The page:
I had a front row seat to Tuesday night's horror show as the Knesset dissolved and plunged Israel into its fourth election in less than two years.
I was there wearing two hats. I am a doctor on a hospital ward, struggling with the increasing deluge of new coronavirus patients and trying to turn the tide of a pandemic that threatens to wash us all away.
But I am also a member of a workers' committee examining the conditions in hospitals for medical interns forced to shoulder the heavy burden of safeguarding the public health.
How dare our politicians behave like this? They should be ashamed of their negligence as they bicker and squabble over power.
The country's health system is battling a pandemic that not only influences the health of the Israeli public but the fabric of its society and its economy. And our leaders have chosen politics over the greater good.
Israel's health system is a hotchpotch of associations, health maintenance organizations and a military system stitched together into the apparatus we know today.
These various moving parts frequently fail to work together well, if at all, and successive governments have opted for a band aid to solve a problem that requires surgery.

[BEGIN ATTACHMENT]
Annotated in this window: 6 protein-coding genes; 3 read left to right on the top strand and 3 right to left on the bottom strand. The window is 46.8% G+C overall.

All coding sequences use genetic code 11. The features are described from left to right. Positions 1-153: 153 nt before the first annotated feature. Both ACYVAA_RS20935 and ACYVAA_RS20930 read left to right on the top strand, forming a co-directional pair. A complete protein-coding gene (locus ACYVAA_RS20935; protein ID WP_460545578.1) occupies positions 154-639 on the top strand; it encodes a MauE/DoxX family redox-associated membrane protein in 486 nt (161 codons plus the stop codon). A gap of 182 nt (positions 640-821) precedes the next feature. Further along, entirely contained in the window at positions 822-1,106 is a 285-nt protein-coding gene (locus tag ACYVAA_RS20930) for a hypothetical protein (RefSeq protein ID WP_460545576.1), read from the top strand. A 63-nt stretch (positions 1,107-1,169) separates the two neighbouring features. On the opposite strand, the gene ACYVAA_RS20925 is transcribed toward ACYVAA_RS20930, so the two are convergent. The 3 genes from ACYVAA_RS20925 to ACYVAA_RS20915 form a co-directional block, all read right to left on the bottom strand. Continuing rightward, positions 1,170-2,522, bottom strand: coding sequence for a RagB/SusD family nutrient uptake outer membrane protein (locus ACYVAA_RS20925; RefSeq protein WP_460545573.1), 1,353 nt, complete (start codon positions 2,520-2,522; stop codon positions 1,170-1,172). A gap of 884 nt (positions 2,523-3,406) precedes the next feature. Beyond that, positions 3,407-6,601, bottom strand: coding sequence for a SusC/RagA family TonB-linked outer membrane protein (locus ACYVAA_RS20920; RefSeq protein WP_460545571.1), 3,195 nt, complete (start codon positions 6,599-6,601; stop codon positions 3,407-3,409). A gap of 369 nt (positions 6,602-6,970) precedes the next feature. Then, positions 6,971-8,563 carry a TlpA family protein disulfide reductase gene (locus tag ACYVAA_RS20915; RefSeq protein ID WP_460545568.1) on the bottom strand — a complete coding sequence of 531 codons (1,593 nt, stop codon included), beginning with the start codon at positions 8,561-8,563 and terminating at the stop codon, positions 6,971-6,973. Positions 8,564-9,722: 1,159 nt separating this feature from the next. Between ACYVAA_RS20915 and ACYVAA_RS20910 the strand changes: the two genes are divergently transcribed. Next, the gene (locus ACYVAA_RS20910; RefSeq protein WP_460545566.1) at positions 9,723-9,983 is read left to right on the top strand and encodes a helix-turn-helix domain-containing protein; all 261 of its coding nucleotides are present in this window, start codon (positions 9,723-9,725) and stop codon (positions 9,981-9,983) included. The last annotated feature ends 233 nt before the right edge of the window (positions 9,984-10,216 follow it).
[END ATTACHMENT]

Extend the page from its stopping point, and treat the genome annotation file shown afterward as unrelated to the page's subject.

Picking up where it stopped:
The decision to go to elections while the coronavirus is still ravaging the country is a classic example of Israeli politicians opting short term successes over desperately needed long-term change.
And now, when the pandemic has finally exposed the true sorry state of our healthcare system, we are being forced into an election that leaves the entire country in stagnation and exacts a heavy price from the state coffers.
Every shekel wasted on political parties and campaign funding will ultimately cost a human life. Every shekel means one less doctor, one less MRI machine, one less state-funded treatment.
I understand our leaders' reasoning, as illogical as it is. When they cannot cope with the current reality, they run off and hope for a different one when they return.
But reality can change only if we work together. Just as we doctors vow to never abandon our patients, I beg of our leaders to do the same.
Amitai Avnon Savitzky is head of the Interns' Forum at The Israel Medical Association